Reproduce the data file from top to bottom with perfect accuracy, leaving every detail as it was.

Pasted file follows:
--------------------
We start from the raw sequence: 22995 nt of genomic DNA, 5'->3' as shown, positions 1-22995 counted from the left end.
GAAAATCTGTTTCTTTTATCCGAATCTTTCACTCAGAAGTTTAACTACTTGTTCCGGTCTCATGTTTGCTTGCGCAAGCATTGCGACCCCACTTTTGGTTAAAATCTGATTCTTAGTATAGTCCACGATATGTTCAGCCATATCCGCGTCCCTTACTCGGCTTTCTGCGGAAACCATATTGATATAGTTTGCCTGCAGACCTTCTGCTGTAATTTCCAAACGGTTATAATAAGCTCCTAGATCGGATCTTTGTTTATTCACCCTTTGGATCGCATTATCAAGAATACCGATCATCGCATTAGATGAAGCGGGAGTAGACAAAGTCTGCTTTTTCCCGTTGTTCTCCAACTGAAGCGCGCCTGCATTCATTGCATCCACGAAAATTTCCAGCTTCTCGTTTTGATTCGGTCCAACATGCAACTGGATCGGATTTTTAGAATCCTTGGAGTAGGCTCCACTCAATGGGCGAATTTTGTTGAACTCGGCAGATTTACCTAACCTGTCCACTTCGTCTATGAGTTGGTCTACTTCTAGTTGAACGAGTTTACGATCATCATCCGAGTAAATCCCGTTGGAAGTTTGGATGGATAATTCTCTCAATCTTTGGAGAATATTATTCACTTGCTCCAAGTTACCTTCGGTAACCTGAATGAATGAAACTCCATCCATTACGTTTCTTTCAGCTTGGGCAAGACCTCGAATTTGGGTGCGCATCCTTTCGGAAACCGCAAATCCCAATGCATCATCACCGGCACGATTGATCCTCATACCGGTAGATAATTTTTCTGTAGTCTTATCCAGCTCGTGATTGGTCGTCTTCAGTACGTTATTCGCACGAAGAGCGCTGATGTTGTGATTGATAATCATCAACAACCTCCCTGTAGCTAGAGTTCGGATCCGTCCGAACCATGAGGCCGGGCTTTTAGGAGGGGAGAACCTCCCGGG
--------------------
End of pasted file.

We start from the raw sequence: 22995 nt of genomic DNA, 5'->3' as shown, positions 1-22995 counted from the left end.
GAAAATCTGTTTCTTTTATCCGAATCTTTCACTCAGAAGTTTAACTACTTGTTCCGGTCTCATGTTTGCTTGCGCAAGCATTGCGACCCCACTTTTGGTTAAAATCTGATTCTTAGTATAGTCCACGATATGTTCAGCCATATCCGCGTCCCTTACTCGGCTTTCTGCGGAAACCATATTGATATAGTTTGCCTGCAGACCTTCTGCTGTAATTTCCAAACGGTTATAATAAGCTCCTAGATCGGATCTTTGTTTATTCACCCTTTGGATCGCATTATCAAGAATACCGATCATCGCATTAGATGAAGCGGGAGTAGACAAAGTCTGCTTTTTCCCGTTGTTCTCCAACTGAAGCGCGCCTGCATTCATTGCATCCACGAAAATTTCCAGCTTCTCGTTTTGATTCGGTCCAACATGCAACTGGATCGGATTTTTAGAATCCTTGGAGTAGGCTCCACTCAATGGGCGAATTTTGTTGAACTCGGCAGATTTACCTAACCTGTCCACTTCGTCTATGAGTTGGTCTACTTCTAGTTGAACGAGTTTACGATCATCATCCGAGTAAATCCCGTTGGAAGTTTGGATGGATAATTCTCTCAATCTTTGGAGAATATTATTCACTTGCTCCAAGTTACCTTCGGTAACCTGAATGAATGAAACTCCATCCATTACGTTTCTTTCAGCTTGGGCAAGACCTCGAATTTGGGTGCGCATCCTTTCGGAAACCGCAAATCCCAATGCATCATCACCGGCACGATTGATCCTCATACCGGTAGATAATTTTTCTGTAGTCTTATCCAGCTCGTGATTGGTCGTCTTCAGTACGTTATTCGCACGAAGAGCGCTGATGTTGTGATTGATAATCATCAACAACCTCCCTGTAGCTAGAGTTCGGATCCGTCCGAACCATGAGGCCGGGCTTTTAGGAGGGGAGAACCTCCCGGG